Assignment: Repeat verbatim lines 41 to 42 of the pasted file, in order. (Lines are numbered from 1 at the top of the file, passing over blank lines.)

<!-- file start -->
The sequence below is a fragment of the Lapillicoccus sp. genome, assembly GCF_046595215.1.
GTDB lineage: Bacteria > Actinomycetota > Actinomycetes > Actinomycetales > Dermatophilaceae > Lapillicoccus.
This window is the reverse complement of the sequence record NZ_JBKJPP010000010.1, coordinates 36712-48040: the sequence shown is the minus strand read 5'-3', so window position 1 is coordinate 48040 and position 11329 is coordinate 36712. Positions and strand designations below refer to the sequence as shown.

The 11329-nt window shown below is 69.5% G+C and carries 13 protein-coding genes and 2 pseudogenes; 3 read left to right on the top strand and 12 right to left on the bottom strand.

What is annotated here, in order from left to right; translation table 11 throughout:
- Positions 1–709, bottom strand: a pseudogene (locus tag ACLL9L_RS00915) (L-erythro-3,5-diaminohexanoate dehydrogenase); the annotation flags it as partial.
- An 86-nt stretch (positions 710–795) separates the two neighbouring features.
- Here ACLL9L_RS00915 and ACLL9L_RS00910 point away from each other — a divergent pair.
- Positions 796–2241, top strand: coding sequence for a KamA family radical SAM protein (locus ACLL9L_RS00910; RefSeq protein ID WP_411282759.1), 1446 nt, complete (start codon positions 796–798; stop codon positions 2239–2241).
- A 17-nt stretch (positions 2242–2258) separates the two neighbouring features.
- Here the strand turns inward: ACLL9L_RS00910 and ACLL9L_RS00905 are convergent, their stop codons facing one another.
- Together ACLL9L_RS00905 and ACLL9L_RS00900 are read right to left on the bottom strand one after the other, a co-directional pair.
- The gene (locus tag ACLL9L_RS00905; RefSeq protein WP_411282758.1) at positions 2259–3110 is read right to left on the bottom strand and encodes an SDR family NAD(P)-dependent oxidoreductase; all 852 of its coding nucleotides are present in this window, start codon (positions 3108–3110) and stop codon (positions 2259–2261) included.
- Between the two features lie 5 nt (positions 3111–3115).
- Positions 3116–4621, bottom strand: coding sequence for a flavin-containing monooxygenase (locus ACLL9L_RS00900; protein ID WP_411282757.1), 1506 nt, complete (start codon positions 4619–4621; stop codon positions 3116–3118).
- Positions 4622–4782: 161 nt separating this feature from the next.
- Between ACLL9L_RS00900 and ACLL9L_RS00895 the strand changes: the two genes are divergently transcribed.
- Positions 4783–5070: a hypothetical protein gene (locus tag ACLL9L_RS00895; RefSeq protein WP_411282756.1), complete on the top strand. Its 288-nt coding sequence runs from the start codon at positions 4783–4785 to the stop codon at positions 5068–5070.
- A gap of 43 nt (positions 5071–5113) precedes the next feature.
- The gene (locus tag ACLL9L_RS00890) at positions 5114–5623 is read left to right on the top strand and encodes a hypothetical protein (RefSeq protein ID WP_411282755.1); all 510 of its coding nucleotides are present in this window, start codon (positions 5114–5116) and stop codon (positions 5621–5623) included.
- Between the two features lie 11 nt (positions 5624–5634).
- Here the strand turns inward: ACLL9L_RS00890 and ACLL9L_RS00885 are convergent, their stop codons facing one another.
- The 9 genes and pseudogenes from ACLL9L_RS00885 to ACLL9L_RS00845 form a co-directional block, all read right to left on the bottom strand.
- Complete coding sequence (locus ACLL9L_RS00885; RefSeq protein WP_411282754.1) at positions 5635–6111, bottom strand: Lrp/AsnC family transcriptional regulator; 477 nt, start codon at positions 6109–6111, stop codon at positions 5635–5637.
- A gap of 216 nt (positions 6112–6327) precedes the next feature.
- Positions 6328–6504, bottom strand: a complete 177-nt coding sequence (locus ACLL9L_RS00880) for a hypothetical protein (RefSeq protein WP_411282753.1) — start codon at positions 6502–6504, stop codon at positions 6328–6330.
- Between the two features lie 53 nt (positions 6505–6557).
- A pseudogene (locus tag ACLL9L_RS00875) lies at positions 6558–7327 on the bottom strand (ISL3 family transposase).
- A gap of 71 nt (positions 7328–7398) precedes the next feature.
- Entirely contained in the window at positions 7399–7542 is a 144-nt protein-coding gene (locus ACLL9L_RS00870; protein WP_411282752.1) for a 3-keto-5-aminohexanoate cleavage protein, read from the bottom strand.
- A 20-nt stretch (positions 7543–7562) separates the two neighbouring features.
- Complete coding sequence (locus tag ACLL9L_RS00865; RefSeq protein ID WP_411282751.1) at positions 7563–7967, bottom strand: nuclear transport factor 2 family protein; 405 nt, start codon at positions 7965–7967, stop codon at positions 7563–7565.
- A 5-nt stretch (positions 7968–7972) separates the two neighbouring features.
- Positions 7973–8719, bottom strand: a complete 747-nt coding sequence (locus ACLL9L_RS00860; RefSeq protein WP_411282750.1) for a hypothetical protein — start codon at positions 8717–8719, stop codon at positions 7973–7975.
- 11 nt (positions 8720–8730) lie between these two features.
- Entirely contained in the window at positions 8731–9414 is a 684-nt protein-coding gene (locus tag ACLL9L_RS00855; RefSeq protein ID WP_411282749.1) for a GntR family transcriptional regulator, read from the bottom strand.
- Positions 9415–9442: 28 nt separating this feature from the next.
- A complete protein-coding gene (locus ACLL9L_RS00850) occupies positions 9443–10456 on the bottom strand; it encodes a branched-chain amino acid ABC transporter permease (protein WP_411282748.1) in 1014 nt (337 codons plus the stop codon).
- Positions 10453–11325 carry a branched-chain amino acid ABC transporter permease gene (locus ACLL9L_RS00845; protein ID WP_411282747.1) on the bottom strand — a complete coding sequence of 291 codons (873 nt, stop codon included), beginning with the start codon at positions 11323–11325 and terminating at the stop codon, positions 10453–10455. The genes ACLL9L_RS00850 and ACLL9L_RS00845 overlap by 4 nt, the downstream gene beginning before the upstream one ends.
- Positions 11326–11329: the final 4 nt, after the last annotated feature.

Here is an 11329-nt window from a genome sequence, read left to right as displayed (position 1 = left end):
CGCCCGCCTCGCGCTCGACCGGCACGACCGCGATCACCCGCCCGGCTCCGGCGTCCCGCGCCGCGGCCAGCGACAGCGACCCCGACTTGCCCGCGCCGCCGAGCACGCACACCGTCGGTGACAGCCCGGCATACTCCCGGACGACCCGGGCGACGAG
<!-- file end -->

Here is an 11329-nt window from a genome sequence, read left to right as displayed (position 1 = left end):
CGCCCGCCTCGCGCTCGACCGGCACGACCGCGATCACCCGCCCGGCTCCGGCGTCCCGCGCCGCGGCCAGCGACAGCGACCCCGACTTGCCCGCGCCGCCGAGCACGCACACCGTCGGTGACAGCCCGGCATACTCCCGGACGACCCGGGCGACGAG